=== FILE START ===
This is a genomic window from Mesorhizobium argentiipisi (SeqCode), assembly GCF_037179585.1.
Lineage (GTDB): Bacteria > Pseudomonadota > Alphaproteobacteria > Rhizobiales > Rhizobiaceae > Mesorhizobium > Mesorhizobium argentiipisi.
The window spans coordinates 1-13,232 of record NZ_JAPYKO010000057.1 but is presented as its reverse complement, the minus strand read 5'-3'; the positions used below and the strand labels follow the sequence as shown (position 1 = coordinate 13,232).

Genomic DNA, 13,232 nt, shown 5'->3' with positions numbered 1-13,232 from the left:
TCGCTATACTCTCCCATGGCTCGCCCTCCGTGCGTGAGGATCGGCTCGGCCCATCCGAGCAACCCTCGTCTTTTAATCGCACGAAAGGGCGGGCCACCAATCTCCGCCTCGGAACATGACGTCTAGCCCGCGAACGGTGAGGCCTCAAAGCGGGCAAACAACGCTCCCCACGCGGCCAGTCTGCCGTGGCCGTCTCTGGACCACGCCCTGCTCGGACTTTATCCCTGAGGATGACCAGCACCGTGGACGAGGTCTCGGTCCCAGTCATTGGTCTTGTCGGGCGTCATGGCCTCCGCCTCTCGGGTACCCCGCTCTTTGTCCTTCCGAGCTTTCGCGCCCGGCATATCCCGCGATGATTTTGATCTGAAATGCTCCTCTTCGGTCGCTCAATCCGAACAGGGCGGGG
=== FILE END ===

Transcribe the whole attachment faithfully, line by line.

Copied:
This is a genomic window from Mesorhizobium argentiipisi (SeqCode), assembly GCF_037179585.1.
Lineage (GTDB): Bacteria > Pseudomonadota > Alphaproteobacteria > Rhizobiales > Rhizobiaceae > Mesorhizobium > Mesorhizobium argentiipisi.
The window spans coordinates 1-13,232 of record NZ_JAPYKO010000057.1 but is presented as its reverse complement, the minus strand read 5'-3'; the positions used below and the strand labels follow the sequence as shown (position 1 = coordinate 13,232).

Genomic DNA, 13,232 nt, shown 5'->3' with positions numbered 1-13,232 from the left:
TCGCTATACTCTCCCATGGCTCGCCCTCCGTGCGTGAGGATCGGCTCGGCCCATCCGAGCAACCCTCGTCTTTTAATCGCACGAAAGGGCGGGCCACCAATCTCCGCCTCGGAACATGACGTCTAGCCCGCGAACGGTGAGGCCTCAAAGCGGGCAAACAACGCTCCCCACGCGGCCAGTCTGCCGTGGCCGTCTCTGGACCACGCCCTGCTCGGACTTTATCCCTGAGGATGACCAGCACCGTGGACGAGGTCTCGGTCCCAGTCATTGGTCTTGTCGGGCGTCATGGCCTCCGCCTCTCGGGTACCCCGCTCTTTGTCCTTCCGAGCTTTCGCGCCCGGCATATCCCGCGATGATTTTGATCTGAAATGCTCCTCTTCGGTCGCTCAATCCGAACAGGGCGGGG